ZURICH, Feb. 9, 2016 — As data rates and volumes continue to rise, an optical modulator that operates at the individual-atom level could both reduce the size of and increase the efficiency of communication networks.
The modulator is based on the voltage-induced displacement of one or more silver atoms in the narrow gap between a silver and a platinum plate. Courtesy of Alexandros Emboras/ETH Zurich.
Within these networks, components called modulators convert electrical signals into optical signals; effectively, these are fast electrical switches that turn a laser signal on or off at the frequency of the incoming electrical signal. Though they measure just a few centimeters across, data centers can contain thousands of modulators, resulting in a relatively large collective footprint.
Researchers from the Swiss Federal Institute of Technology in Zurich (ETH Zurich) previously demonstrated a 10-μm micromodulator, which they said was 10,000 times smaller than commercially available modulators. Now the team has developed an optical modulator with a footprint reduced in size by a factor of 1,000 including switches and lightguides. The switch itself measures on the atomic scale, the researchers said.
The modulator is significantly smaller than the wavelength of light used in the system. In telecommunications, optical signals are transmitted using laser light with a wavelength of 1.55 μm, and normally, an optical device cannot be smaller than the wavelength it’s intended to process.
The Zurich team’s reconfigured construction technique made it possible made to penetrate the order of magnitude of individual atoms. The modulator, constructed by researcher Alexandros Emboras, consisted of two tiny pads, one made of silver and the other of platinum, on top of an optical waveguide made of silicon. The two pads were arranged alongside each other at a distance of just a few nanometers, with a small bulge on the silver pad protruding into the gap and almost touching the platinum pad.
Light entering the modulator from an optical fiber was guided to the entrance of the gap by the optical waveguide. Above the metallic surface, the light turned into a surface plasmon, which occurs occurs when light transfers energy to electrons in the outermost atomic layer of the metal surface, causing the electrons to oscillate at the frequency of the incident light. These electron oscillations had a far smaller diameter than the ray of light itself, which allowed them to enter the gap and pass through the bottleneck. On the other side of the gap, the electron oscillations were be converted back into optical signals.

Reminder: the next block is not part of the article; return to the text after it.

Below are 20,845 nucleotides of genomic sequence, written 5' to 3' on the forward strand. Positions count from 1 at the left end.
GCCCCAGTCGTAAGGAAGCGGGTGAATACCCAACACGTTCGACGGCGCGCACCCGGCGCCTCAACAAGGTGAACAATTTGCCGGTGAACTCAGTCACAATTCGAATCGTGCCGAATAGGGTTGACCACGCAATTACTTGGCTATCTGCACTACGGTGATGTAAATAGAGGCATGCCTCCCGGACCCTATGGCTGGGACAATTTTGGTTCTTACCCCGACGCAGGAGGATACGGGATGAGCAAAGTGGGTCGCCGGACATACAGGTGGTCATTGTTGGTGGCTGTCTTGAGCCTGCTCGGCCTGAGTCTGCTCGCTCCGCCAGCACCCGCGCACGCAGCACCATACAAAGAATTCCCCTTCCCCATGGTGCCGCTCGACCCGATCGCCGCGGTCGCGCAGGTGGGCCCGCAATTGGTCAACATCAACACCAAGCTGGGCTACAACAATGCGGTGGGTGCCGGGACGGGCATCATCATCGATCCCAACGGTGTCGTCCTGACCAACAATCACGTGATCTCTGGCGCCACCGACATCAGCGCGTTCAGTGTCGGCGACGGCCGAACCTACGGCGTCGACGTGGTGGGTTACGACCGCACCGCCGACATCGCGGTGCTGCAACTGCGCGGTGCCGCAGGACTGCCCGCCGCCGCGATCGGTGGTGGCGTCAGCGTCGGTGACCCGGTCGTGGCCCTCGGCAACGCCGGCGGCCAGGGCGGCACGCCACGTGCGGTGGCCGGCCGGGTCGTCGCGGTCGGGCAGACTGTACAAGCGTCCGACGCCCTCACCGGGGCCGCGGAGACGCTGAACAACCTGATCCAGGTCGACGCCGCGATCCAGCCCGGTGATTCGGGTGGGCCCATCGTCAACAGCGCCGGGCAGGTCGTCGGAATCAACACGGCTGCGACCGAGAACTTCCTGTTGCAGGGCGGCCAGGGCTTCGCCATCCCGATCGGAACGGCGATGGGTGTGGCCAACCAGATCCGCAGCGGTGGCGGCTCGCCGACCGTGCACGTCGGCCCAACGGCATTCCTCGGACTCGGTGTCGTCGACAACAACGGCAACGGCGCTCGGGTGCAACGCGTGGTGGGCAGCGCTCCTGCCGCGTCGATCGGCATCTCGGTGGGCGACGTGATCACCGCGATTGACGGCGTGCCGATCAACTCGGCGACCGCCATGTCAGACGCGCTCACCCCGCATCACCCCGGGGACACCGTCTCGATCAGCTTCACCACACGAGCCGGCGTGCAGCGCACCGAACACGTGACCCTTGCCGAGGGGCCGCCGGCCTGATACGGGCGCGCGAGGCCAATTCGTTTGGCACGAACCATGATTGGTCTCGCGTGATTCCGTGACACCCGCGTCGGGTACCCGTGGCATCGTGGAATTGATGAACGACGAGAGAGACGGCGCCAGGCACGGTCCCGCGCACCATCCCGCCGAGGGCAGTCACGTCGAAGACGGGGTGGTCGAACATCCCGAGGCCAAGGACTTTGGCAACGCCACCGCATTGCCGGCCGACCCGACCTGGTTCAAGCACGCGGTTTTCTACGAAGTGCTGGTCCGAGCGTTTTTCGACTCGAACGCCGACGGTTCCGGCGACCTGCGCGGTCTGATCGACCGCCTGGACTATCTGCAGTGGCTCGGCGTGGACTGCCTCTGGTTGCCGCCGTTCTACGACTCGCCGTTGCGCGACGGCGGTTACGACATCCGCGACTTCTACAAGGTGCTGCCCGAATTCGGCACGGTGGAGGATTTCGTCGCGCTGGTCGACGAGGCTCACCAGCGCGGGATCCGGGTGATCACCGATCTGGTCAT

When voltage was applied to the silver pad, a single silver atom or, at most, a few silver atoms moved towards the tip of the point and positioned themselves at the end of it, creating a short circuit between the silver and platinum pads, so that electrical current flowed between them. This closed the loophole for the plasmon; the switch fliped and the state changed from "on" to "off," or vice versa. As soon as the voltage fell below a certain threshold again, a silver atom moved back. The gap opened, the plasmon flowed, and the switch was "on" again. The process could be repeated millions of times.
As the plasmon had no other option than to pass through the bottleneck either completely or not at all, it produced a truly digital signal: a one or a zero.
"This allows us to create a digital switch, as with a transistor. We have been looking for a solution like this for a long time," researcher Jü Leuthold.
To confirm that the short circuit at the tip of the silver point was brought about by a single atom, the researchers simulated the system using a high-performance computer.
The modulator is not ready for series production due to its speed of operation. So far it only works for switching frequencies in the megahertz range or below. The ETH researchers want to fine-tune it for frequencies in the gigahertz to terahertz range.
However, unlike other devices that work using quantum effects at this order of magnitude, the device does operate at room temperature.
The researchers also want to further improve their lithography method, which was redeveloped by Emboras from scratch to build the parts, so that components like this can be produced reliably in future. At present, fabrication is only successful in one out of every six attempts.
The latest research was published in Nano Letters (doi: 10.1021/acs.nanolett.5b04537).